Aircraft Wrecks in the Mountains and Deserts of the American West

Missing Aircraft Appeal

Missing Aircraft Appeal is posted in an effort to focus renewed attention on important unresolved cases involving United States Military aircraft that have disappeared in the last century.

There is new information on Case 1 at the bottom of the case. 

Case 3

WWII Hero Pilot MIA in USA Major Owen R Allred 8.23.1947 Long Island Sound.

For information click on the .PDF links.

.PDF 1

.PDF 2


Case 1

The purpose of this letter and suggestion, albeit out of the ordinary, is to request a renewed search effort concerning a missing U.S. Navy C-47 Aircraft, BUNR 17254, which is presumed to have crashed and was lost on August 4, 1969 in Chile, South America.  It has Never been located.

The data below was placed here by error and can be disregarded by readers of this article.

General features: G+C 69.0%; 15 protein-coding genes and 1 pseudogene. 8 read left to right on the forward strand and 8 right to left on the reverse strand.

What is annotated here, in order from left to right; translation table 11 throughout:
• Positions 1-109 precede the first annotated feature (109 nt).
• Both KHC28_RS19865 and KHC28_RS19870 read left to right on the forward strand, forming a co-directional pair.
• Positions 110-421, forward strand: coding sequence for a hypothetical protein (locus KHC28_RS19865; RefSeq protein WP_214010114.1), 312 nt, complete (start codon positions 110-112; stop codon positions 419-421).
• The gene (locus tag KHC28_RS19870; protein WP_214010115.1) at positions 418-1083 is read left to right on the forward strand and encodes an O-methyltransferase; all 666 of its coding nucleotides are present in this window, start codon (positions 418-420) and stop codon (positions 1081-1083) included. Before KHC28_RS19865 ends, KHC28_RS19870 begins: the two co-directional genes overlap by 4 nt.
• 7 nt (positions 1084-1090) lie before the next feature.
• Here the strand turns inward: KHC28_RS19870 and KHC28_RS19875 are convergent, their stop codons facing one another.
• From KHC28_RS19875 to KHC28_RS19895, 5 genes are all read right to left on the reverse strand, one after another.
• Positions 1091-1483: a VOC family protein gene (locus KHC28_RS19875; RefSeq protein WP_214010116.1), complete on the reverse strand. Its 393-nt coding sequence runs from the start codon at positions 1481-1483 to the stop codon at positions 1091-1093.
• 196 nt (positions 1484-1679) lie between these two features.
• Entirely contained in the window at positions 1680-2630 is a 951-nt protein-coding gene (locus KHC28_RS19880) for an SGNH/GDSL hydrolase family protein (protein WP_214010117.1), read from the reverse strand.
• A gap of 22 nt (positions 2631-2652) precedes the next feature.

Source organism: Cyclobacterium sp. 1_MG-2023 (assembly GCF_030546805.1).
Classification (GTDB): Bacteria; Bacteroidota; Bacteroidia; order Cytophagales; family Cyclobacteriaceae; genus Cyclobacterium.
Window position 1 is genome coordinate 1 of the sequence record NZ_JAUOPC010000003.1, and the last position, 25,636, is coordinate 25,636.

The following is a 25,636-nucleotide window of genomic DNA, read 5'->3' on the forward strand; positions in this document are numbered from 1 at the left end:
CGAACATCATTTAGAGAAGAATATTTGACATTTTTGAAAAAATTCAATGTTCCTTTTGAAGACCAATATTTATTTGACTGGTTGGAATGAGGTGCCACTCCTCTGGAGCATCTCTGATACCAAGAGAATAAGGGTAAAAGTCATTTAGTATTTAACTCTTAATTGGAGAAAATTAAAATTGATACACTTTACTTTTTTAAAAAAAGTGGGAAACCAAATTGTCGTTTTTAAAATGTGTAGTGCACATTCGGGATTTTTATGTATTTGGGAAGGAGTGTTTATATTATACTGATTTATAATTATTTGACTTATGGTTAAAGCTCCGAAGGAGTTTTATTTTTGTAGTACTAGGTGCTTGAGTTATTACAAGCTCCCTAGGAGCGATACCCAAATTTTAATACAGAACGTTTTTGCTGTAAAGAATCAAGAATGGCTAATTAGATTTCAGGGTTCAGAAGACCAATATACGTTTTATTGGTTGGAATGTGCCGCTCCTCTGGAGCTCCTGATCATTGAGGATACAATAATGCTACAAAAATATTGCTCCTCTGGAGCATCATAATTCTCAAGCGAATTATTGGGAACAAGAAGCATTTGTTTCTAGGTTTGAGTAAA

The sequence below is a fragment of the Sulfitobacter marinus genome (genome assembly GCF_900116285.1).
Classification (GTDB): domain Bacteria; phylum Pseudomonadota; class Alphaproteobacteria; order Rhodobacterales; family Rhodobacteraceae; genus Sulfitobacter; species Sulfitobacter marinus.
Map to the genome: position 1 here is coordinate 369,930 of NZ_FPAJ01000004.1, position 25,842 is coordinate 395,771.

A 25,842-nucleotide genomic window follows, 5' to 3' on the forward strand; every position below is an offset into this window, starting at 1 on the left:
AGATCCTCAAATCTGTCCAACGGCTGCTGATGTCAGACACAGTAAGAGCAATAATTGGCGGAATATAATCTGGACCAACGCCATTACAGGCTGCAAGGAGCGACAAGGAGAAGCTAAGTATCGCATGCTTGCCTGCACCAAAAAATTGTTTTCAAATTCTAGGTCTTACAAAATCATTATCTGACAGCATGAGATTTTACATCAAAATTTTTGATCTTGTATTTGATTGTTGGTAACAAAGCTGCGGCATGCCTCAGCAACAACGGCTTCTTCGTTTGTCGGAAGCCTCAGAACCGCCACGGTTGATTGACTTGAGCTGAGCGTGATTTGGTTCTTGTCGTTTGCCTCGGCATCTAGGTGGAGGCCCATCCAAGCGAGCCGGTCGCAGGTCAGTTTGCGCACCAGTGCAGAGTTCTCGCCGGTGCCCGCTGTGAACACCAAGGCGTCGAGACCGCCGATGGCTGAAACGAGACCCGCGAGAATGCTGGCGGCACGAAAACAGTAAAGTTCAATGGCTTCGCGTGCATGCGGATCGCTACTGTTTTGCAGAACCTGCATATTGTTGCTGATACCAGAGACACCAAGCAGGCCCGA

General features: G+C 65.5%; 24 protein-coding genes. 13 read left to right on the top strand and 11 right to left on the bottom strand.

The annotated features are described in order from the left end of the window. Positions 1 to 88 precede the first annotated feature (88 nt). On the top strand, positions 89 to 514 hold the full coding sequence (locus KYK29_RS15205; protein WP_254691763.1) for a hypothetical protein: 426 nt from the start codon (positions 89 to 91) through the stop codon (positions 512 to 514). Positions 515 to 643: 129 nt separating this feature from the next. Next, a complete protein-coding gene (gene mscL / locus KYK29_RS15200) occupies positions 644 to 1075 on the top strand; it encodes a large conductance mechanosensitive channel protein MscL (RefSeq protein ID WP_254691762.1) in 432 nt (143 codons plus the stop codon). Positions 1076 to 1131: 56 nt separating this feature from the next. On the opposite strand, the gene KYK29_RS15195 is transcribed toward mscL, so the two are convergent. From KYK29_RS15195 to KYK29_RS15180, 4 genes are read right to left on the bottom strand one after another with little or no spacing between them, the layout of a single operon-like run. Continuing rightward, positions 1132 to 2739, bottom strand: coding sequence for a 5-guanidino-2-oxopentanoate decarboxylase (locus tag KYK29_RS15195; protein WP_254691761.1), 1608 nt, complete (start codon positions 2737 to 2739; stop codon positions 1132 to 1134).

The loss of this aircraft is an unsolved mystery even to this day.  This incident hardly received any newsworthy attention in 1969 and during the subsequent years that passed.  There are very few archived news releases about this incident which has practically become a forgotten occurrence.  It is something that I have often wondered about over the years that have passed, because at the time of the disappearance I was a young dependent child of a U.S. Air Force service member stationed in Chile. 

U.S. Military investigative documentation regarding the disappearance of the U.S. Navy C-47 is available at the following webpage for the U.S. Navy Judge Advocate General’s Corps, JAG Manual Investigations:

Once at this webpage you can access the rather lengthy investigative documentation by clicking on “Download” for the following description: